Parents responded to this morning's bomb scare by removing their children from Lawrence schools - some critcizing school officials for not doing more to alert them to the situation.
At Schwegler School, several parents arrived before 10 a.m. to retrieve children.
"You never know," said Pam Montgomery, as she and her daughter, Amanda, a fifth-grader, prepared to leave.
"I was in the nurse's office and little kids said they were scared," Amanda said.
Her mother said she had heard through a friend about the threats.
"I'm going to go pick my son up at South (Junior High)," Pam Montgomery said. "We are just going to go home and hang out."
Jeff Felmlee was loading his fourth-grader and first-grader into his van.
"I decided, even though I don't think the threat is real here at Schwegler, that I had to pull my kids out for safety reasons," he said. "As we've seen across the nation, you can't really predict when a school is safe and when it's not."
Sonia Arb was picking up her son, Dalton Hurt, 8, a second-grader.
"My daughter called me, and they heard there was a bomb threat at the school, but they didn't say which one," Arb said.
"Where's the bomb going to be?" Dalton asked his mother.
"We don't know," she responded. "We're just being safe."
At Broken Arrow school, Pam Barker was volunteering at her son's second-grade class when she learned of the threat. She pulled her son and left.
"I just think I feel more comfortable taking him home," she said.
When Michelle Jaimez heard about the bomb threats to area schools, her first instinct was to go to West Junior High School to pick up her ninth-grade son.
"I fully expected when I got there to find all the doors locked and the security guard at the front entrance," Jaimez said.
But that wasn't what she encountered.
Jaimez said she saw two students in a photography class taking pictures of each other outside the building. When she went to the office, she said, the receptionist questioned why she would take her student out of school because the threat was not at a single school.
Jaimez said she would just be more comfortable with her son at home. When Jaimez talked to her son, he had no idea that anything was wrong.
At Hillcrest Elementary School late this morning, Michele Rogers was standing on the front walkway to get her son, Caelan, 8, a third-grader, and her daughter, Sophia, 6, a kindergarten student.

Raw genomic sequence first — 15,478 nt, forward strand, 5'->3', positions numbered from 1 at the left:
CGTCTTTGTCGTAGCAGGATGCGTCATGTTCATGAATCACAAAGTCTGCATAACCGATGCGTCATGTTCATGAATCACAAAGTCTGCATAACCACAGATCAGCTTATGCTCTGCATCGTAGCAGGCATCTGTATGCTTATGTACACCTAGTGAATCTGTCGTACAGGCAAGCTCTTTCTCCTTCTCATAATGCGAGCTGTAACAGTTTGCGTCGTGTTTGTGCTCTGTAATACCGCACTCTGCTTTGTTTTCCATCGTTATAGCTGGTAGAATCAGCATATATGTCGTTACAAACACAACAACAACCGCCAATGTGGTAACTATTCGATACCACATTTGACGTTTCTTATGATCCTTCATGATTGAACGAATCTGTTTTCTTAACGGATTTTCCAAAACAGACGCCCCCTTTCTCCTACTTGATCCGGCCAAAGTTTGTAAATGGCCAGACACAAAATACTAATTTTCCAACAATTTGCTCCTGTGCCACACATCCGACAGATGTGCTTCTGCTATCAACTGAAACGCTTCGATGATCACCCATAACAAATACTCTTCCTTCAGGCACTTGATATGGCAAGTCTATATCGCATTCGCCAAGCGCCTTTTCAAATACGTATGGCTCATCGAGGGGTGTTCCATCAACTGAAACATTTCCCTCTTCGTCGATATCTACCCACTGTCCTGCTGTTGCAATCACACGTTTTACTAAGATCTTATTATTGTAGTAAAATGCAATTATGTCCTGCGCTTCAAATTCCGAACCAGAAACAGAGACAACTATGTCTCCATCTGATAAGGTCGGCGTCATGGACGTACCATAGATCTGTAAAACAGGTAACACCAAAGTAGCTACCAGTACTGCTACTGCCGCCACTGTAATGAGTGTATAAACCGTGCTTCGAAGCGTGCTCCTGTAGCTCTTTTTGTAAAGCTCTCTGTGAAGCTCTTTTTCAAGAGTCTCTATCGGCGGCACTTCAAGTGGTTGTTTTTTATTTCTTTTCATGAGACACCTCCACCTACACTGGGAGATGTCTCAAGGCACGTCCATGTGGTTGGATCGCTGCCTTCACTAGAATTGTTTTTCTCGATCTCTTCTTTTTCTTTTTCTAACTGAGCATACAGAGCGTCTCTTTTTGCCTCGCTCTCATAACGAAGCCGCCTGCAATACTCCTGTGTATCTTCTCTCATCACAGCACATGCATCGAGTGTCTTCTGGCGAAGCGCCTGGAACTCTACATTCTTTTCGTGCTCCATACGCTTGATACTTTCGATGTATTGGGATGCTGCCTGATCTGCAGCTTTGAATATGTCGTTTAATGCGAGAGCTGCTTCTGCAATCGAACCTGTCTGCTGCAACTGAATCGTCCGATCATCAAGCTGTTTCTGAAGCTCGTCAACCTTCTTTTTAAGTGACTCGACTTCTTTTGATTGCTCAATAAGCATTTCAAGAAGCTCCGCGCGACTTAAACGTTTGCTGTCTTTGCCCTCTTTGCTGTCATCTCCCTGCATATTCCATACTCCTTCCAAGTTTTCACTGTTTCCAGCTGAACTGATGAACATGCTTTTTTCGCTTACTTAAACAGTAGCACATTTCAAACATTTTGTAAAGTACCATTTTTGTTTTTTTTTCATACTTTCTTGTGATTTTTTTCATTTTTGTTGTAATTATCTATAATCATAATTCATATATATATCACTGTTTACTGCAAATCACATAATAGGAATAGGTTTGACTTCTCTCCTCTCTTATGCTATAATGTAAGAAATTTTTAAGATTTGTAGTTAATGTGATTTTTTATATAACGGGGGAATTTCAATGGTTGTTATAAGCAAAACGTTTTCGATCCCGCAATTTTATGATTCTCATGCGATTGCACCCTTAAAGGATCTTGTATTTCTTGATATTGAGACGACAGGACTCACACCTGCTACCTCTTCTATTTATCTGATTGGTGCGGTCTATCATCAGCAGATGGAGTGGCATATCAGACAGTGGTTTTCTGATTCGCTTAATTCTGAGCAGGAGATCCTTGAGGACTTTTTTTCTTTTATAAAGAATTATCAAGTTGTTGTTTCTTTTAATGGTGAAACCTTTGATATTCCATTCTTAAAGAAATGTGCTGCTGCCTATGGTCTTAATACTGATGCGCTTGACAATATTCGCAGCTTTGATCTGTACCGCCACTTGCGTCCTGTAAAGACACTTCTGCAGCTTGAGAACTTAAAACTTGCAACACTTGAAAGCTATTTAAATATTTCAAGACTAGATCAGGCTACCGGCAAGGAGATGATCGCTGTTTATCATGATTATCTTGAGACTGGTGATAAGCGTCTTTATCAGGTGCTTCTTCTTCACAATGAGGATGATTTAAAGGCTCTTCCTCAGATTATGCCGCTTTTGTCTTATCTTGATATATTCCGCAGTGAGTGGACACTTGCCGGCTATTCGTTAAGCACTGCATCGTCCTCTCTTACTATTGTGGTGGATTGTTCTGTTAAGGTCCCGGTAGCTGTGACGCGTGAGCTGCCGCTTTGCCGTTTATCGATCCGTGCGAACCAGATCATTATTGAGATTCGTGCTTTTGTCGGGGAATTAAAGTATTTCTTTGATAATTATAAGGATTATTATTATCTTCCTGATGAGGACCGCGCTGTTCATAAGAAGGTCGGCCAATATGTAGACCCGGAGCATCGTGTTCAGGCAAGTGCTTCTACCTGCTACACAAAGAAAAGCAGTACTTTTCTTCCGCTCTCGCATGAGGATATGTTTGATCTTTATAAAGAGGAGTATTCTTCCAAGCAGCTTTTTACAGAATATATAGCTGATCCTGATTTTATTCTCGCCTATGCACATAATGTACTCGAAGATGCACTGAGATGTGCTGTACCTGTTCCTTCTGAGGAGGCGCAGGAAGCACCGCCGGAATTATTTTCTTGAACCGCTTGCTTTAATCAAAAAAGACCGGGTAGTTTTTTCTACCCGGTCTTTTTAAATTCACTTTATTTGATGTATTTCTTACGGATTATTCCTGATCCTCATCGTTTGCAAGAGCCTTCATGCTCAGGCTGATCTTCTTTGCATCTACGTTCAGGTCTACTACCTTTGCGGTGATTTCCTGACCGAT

"It's probably nothing, but you don't want to take chances with your babies," Rogers said. "I think about those poor parents at Virginia Tech, and the fact that they sent their kids to school thinking it was safe."
Rogers said she was concerned about her son being a portable classroom at Hillcrest. She also planned to go Deerfield Elementary to get her nephews, ages 5 and 9.
Chris Bell, whose daughter, Kristen, is an eighth-grader at Southwest Junior High School, said students at the school were told they could not use their cell phones in class, but could go to the restroom to phone someone to come pick them up.
"What's the difference of calling in the class or calling in the restroom? Let them go home," Bell said. "The teachers were concerned enough to send them to the restroom."
Bell said all three of his children have been brought home from school. The other two were at Hillcrest Elementary School.
"As a parent I'm concerned about what's going on, but we can't give in to the fear of these type things," Bell said. "It tears you up inside as a parent."
"All of our schools are implementing their emergency procedure plans," Superintendent Randy Weseman said about 11:15 a.m. "The schools are secure. We are working with a centralized team in Douglas County and with the police."
Weseman said the police "are making progress on the issue," but he couldn't provide any specific information.
Told of complaints by some parents that schools have not done enough to inform parents this morning, Weseman said he has been relying on news media coverage.
"We have been trying to get information out as best as we can," Weseman said. "Some parents have picked up kids. But we are securing our situation to make sure kids are secure."
He said emergency personnel have been updating the news media this morning about every 10 minutes.
"We don't have the capability to make a phone call to every parent," Weseman said. "If we have positive identification and parents come in and sign their children out, that's fine. In some cases, that's pretty active. In other schools, there's not that much traffic with it."
He said parents have different opinions about what they should do.
"We're just following our plan and the Douglas County Emergency plan," he said. "The schools are secure. They're safe. There has not been an incident. We're working with the police and we're following the police's advice."
He said they decided not to cancel classes.
"There were two threats," he said. "It's not just specifically a bomb threat. That threat changed to where if you start releasing and put kids out, you actually could be playing in to luring them outside of the school. You have to make some judgments. . . . It wasn't that specific, but it talked about in some cases a shooting. And that could be outside of the school. We locked down our schools, we have secured them. We followed our plan. We've followed the suggestions of the police."